“Yep, sure can … I can fly choppers! Anything that goes fast is my game,” he said after being whispered by a confederate, “Pull the stick back, you go up. Push it forward you go down. Stir it side to side and you go round and around.” John replied, “No problem there … I’ve seen too many games won by Chubby James to know that’s it!”
He was immediately assigned to a medical evacuation unit but they had all of the pilots they needed. John was instead issued a .50-caliber machine gun and told, “The starboard door is your new kingdom.” He promptly accepted the position and, in a very true and real way, his bravery and
buoyant approach at life saved countless American lives. This is no joke … I’ve held the medals (although the one that says on the back -- Bronx 400-dash champ, 1956 -- is a bit suspect.)
As the Evac chopper would near its point of extract, the heroic Talley would open the starboard door of the helicopter and then, sitting in a high perch so that the wounded could be loaded below his cover fire, Talley would lay down a wall of intense 50-caliber resistance. He would drape at least two belts of .50 caliber ammo around his neck and would often brandish his sidearm if he ran out of the bigger bullets. Understand, when the Evac chopper arrived, John was sometimes the only friendly fire available and, oh, our boy could dish it out faster than a short-order cook!
What you don’t realize is when the descending bird would hover just a few feet off the ground, the eyes of every enemy combatant would be drawn to the machine gunner in the starboard door. Due to the roar of the chopper and the heavy wash of the rotors, the duly roped-in Talley would fire back at anything that flashed. Seconds after the chopper would lift, John abandoned his weapon and, unasked, became a medic’s aide, hear “Last Rites” with tears pouring down his face, and witnessed the savagery of war in a way only we can imagine.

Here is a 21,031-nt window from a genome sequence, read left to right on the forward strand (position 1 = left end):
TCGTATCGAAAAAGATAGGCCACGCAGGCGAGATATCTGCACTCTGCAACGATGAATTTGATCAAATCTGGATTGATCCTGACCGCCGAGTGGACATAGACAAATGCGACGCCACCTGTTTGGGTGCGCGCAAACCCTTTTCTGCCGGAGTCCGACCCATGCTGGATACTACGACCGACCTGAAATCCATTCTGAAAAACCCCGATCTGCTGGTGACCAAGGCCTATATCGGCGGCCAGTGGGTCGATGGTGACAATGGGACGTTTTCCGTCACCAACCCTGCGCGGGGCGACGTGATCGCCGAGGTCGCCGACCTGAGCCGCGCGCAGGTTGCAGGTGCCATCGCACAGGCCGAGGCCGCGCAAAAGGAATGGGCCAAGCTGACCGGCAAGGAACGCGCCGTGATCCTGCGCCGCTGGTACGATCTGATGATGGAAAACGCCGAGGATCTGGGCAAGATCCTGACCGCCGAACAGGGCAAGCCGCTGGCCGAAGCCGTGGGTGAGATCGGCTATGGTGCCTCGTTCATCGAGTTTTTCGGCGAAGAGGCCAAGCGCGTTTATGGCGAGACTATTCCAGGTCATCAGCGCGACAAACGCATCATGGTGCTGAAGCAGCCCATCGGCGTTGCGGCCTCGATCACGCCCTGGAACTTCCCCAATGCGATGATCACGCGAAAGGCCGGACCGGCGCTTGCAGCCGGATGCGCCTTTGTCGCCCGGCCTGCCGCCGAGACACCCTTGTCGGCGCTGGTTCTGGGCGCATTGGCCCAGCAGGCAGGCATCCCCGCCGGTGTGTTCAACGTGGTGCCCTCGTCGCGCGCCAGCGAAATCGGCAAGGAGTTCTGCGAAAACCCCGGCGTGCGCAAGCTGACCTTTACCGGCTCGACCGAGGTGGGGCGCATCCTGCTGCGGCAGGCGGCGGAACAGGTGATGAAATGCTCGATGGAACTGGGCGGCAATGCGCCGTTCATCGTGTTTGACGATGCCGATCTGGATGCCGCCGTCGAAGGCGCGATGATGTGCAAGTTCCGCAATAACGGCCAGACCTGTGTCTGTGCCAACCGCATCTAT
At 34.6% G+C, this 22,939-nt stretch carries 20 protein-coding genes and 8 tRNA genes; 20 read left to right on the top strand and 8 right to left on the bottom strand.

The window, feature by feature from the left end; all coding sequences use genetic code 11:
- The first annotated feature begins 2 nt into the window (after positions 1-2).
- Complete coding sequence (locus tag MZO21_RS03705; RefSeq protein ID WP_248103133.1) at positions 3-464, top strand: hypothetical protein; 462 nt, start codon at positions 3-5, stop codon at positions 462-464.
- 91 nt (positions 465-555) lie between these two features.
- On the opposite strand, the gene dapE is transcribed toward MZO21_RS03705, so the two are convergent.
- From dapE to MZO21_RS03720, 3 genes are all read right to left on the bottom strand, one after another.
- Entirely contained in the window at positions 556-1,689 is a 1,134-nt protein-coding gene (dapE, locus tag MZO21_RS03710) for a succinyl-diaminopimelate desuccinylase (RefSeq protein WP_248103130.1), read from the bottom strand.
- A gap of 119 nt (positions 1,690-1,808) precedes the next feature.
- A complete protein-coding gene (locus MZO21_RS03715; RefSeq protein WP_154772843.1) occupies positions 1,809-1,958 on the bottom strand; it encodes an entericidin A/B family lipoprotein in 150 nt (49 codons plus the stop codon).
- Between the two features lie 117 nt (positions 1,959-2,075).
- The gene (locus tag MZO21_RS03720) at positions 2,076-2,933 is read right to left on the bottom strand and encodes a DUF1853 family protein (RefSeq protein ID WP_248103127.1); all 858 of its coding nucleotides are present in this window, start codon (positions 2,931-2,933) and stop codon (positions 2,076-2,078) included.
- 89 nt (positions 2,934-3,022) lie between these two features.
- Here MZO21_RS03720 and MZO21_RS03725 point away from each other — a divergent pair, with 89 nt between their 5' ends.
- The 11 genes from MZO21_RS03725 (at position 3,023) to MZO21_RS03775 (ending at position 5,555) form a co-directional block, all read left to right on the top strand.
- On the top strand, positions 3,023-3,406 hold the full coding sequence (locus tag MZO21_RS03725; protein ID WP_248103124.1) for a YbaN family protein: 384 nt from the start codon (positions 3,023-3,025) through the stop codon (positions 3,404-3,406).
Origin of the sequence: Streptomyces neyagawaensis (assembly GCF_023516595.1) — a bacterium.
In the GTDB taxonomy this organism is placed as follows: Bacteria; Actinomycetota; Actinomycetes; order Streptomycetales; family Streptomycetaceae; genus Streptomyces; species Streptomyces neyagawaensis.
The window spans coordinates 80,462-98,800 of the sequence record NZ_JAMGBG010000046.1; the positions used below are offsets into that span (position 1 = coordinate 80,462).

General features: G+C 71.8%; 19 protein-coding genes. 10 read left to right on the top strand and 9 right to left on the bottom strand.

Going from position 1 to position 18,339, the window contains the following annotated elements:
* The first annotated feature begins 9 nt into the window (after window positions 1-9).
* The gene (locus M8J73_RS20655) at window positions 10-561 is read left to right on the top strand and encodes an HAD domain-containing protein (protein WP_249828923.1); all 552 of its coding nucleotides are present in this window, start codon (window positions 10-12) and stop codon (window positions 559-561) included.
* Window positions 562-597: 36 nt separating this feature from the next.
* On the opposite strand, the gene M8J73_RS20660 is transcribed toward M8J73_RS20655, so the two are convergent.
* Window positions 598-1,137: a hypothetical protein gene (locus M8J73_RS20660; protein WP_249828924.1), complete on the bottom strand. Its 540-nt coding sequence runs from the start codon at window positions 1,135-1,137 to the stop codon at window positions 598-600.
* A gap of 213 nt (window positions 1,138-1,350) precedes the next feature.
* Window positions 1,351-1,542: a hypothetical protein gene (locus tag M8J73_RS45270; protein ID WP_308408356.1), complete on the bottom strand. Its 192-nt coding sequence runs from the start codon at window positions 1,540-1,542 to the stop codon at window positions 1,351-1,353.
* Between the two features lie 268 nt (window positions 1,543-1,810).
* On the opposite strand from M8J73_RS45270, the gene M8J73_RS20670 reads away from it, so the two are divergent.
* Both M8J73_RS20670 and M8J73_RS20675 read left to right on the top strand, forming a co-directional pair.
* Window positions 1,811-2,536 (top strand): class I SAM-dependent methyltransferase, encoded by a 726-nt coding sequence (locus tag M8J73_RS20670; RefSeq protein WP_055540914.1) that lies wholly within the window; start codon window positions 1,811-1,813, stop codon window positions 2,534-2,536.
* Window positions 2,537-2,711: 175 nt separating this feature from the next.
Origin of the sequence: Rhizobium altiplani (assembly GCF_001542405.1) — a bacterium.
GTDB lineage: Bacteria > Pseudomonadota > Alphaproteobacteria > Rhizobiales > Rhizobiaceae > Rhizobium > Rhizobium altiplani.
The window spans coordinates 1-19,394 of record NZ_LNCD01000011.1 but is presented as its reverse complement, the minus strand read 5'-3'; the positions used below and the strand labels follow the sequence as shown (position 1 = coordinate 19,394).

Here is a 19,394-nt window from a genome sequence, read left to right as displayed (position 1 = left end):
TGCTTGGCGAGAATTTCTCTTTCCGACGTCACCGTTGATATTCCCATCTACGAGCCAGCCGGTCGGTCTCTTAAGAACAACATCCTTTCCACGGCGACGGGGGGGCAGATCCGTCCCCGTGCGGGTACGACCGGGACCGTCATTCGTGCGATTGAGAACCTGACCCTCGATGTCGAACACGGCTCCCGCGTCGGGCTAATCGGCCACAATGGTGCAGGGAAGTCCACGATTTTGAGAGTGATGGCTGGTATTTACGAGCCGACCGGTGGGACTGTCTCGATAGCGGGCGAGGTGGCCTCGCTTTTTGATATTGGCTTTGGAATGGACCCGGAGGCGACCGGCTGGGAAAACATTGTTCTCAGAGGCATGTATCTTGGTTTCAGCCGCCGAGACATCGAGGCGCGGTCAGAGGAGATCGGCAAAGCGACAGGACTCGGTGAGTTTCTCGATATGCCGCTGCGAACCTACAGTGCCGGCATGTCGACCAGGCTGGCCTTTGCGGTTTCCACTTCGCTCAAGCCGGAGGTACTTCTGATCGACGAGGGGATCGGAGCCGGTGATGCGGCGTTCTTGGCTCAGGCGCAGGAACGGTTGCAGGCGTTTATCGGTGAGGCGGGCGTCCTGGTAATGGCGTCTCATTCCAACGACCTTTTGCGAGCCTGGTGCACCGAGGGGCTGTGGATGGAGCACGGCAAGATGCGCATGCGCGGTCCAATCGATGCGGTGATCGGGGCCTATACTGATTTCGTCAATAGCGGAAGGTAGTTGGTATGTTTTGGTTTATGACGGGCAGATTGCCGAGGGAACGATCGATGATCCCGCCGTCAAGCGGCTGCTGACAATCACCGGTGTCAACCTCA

When he got back home, his friends remembered he’d never talk much about it, the medals he had quietly stowed away. One reason he never mentioned it was because he was jabbering and laughing about other stuff – his war experiences never had a chance. Bob Beasley picked John up the day he got home but instead of returning to the beer-route truck, his executive life began. He was an account representative and wrote more orders than Trump has in his first year.
Sometimes he would walk in a crowded bar and scream at the barkeep, “Give everybody in here whatever it is they are drinking ‘on the house’ but make sure each knows it is courtesy of Budweiser!” Oh, he was a marketing savant.
His sudden success is what is believed to have caused the cocaine interlude and choked away his eventual run for Mayor. He soon commandeered every federal prison he would call home and, towards the end, he had surgery for cancer, got his knees replaced, had his heart rebuilt and a lot of other repairs. Reuben Lawrence claims Obama’s signature only helped get him released. “The truth is the government couldn’t afford his medical bills. Hot Rod wasn’t bashful about getting his parts fixed.”
What’s more, when he finally walked free he had almost 30 years of deferred Social Security, GI benefits and said over the long-distance line he figured he was the 33rd wealthiest man in California. He strongly considered trying to buy the San Francisco 49ers. But he would have paid every penny he had just to be able to ride down Watauga Lane on Lookout Mountain on his bicycle and kick it into a slide-stop where Massey’s once stood.
We must never judge Hot Rod on the fact his pharmaceutical venture went south. Instead remember him laying down heavy fire so our wounded would live another day. Think of him slipping his brother’s blood on the metal floor of that rolling helicopter as he tried to hold a bag of plasma high. John did far more for our country in Viet Nam than our country did by trying to lock him away for too long a time. Ever since he got out, he was in constant contact with the crowd at Bear’s Barber Shop and they’ll tell you they’ve never heard him so happy. No complaints, no regrets.
But me, I will always remember the nights at the Imperial Drive-In down South Market, listening to ‘Hot Rod’ laugh and carry on with the likes of Big John Isbell. We’d sit in the corner with our quarts of Falstaff as Chattanooga’s own Impressions would sing of happy times on the juke box. Those nights were so rich and, hey, it was five plays for a quarter.
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A Memorial Service will be held for John Talley by his extended and much-beloved Chattanooga family this Friday at the John P. Franklin Funeral Home, located at 1101 Dodds Ave., 423 622-9995. Anyone needing further information is invited to contact his dear friend, Vicki Mathis, at email@example.com. Don’t send flowers, you bring them…. You can fake that you care; you cannot fake showing up.